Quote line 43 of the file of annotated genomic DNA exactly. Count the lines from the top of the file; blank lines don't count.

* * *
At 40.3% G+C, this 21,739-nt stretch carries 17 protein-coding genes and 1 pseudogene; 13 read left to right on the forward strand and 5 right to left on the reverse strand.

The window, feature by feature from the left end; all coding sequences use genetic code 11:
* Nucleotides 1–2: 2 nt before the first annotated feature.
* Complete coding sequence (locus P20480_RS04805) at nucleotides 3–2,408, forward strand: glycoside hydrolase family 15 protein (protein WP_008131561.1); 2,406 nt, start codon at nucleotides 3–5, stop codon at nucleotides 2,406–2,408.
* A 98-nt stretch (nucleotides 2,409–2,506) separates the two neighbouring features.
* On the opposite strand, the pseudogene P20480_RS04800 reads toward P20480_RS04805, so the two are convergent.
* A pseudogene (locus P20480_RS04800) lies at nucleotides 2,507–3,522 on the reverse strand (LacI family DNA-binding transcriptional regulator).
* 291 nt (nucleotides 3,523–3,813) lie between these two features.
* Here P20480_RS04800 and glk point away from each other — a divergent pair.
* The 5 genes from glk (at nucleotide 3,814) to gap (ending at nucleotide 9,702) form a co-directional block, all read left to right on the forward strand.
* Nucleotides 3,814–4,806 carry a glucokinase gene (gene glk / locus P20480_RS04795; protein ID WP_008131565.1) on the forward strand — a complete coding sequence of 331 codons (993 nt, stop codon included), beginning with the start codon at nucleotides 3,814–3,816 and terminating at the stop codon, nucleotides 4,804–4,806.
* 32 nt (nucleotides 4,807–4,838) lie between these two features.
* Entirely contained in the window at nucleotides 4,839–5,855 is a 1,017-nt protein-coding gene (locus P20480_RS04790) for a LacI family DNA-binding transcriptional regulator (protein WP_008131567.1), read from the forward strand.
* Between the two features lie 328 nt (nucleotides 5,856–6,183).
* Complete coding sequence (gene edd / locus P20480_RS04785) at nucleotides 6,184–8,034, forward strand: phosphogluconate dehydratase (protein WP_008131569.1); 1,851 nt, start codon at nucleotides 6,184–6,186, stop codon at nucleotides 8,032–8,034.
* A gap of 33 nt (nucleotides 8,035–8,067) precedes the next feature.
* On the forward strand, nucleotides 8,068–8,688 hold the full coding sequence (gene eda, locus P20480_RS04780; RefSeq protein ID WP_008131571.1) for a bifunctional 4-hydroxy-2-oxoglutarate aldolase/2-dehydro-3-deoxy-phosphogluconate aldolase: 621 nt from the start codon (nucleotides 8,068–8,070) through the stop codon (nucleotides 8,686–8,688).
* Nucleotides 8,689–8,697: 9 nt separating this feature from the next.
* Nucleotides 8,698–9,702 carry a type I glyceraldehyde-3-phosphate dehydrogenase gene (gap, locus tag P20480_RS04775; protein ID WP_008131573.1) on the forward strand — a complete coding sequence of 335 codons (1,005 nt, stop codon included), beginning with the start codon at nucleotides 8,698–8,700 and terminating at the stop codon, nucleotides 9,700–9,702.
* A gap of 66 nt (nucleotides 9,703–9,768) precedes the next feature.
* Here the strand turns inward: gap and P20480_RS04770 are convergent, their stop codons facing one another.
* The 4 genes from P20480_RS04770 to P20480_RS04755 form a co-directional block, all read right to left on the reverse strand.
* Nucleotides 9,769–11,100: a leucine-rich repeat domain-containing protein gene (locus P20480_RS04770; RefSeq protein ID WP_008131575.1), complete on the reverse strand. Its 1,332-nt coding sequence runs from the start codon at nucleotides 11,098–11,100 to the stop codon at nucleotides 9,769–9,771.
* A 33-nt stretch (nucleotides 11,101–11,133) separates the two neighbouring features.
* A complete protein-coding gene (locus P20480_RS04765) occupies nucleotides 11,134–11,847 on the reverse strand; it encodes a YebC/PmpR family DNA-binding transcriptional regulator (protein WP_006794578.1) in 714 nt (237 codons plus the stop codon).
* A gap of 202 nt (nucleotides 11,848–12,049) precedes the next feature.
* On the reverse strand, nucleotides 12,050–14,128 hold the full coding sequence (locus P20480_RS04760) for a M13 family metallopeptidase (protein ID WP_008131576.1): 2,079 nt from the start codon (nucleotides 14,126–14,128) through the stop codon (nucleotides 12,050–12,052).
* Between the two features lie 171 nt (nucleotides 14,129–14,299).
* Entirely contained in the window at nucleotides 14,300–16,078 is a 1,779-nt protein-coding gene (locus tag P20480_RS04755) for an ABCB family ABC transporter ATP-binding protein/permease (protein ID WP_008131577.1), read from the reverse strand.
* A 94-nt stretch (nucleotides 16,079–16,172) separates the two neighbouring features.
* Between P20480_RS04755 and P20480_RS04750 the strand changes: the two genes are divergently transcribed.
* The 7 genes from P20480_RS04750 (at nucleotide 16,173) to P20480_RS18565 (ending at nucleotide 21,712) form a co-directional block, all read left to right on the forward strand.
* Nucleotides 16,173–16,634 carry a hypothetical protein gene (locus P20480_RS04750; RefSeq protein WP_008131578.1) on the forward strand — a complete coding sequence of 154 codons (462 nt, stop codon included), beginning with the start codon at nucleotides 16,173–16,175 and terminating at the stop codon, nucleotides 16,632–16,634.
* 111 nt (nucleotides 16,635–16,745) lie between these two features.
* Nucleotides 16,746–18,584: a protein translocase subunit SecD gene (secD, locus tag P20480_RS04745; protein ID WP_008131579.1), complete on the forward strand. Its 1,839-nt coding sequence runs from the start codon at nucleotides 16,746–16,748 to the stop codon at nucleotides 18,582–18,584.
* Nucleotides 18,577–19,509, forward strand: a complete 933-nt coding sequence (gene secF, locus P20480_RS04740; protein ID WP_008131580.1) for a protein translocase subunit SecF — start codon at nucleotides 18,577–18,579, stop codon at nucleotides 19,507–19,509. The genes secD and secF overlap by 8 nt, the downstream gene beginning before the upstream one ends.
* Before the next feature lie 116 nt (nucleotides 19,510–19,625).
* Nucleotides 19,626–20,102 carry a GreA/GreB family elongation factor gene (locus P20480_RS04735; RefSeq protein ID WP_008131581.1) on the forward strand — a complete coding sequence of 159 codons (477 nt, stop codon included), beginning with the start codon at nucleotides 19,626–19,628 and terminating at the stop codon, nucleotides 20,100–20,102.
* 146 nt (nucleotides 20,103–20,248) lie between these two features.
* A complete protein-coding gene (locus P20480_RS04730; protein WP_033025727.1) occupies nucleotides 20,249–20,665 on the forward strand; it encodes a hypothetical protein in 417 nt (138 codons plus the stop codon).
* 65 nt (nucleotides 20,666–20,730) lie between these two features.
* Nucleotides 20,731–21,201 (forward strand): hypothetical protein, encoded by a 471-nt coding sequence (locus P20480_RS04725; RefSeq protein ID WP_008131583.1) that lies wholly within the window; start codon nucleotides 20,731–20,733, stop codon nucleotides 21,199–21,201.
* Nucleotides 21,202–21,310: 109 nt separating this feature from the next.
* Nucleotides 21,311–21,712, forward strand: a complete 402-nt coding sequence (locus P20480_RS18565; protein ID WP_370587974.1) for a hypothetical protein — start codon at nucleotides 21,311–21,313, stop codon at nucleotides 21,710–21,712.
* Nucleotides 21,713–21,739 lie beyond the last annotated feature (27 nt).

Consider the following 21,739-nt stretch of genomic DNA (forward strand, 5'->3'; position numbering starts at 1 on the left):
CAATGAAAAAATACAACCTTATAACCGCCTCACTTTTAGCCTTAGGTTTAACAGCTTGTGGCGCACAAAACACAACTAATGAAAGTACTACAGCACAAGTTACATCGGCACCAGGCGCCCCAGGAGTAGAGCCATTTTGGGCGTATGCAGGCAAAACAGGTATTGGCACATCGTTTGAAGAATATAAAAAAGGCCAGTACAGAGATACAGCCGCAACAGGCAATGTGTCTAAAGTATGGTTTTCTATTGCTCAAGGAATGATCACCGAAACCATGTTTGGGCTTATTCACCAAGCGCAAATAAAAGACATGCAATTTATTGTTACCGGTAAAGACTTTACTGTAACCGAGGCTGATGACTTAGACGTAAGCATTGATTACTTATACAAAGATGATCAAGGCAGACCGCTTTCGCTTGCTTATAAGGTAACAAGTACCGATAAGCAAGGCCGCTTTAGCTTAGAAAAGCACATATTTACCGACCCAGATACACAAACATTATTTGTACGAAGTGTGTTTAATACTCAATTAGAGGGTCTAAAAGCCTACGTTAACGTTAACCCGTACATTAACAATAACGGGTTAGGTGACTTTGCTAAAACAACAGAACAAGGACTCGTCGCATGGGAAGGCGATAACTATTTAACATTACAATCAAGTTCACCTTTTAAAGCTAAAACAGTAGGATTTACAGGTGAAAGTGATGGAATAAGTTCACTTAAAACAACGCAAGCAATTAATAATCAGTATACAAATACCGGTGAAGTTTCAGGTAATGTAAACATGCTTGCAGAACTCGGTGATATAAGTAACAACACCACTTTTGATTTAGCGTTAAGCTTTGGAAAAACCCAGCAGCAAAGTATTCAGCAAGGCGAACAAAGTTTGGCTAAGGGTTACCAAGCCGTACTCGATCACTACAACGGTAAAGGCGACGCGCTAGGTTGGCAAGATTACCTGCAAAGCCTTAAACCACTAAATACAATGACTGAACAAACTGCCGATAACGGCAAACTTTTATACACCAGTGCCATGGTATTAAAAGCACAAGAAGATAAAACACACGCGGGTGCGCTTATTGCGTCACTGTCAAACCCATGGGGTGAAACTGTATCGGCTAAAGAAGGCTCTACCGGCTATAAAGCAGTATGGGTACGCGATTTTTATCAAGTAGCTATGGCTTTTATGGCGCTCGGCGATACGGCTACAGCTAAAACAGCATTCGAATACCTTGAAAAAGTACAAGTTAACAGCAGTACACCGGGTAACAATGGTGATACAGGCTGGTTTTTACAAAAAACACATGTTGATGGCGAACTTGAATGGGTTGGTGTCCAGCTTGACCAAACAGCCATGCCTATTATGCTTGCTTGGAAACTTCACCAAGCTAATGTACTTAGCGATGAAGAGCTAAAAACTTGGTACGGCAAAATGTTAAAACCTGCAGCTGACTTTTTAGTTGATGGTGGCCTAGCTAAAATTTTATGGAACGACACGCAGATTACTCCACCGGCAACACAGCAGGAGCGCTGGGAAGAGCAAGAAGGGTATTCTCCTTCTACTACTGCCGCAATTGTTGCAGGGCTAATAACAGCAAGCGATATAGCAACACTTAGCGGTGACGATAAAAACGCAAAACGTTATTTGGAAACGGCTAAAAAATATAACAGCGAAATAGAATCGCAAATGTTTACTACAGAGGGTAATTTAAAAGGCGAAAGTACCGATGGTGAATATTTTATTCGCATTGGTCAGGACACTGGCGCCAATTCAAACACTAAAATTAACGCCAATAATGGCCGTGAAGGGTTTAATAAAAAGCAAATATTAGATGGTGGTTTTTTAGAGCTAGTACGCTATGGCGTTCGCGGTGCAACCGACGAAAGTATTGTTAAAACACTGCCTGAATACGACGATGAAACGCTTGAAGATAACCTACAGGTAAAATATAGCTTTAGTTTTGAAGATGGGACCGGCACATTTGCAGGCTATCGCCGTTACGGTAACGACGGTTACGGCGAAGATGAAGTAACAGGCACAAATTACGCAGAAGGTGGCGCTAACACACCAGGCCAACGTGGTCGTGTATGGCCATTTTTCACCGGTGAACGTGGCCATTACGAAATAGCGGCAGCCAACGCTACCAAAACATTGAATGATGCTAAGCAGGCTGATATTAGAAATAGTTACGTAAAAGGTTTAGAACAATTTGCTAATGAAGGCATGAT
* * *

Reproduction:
* Nucleotides 21,202–21,310: 109 nt separating this feature from the next.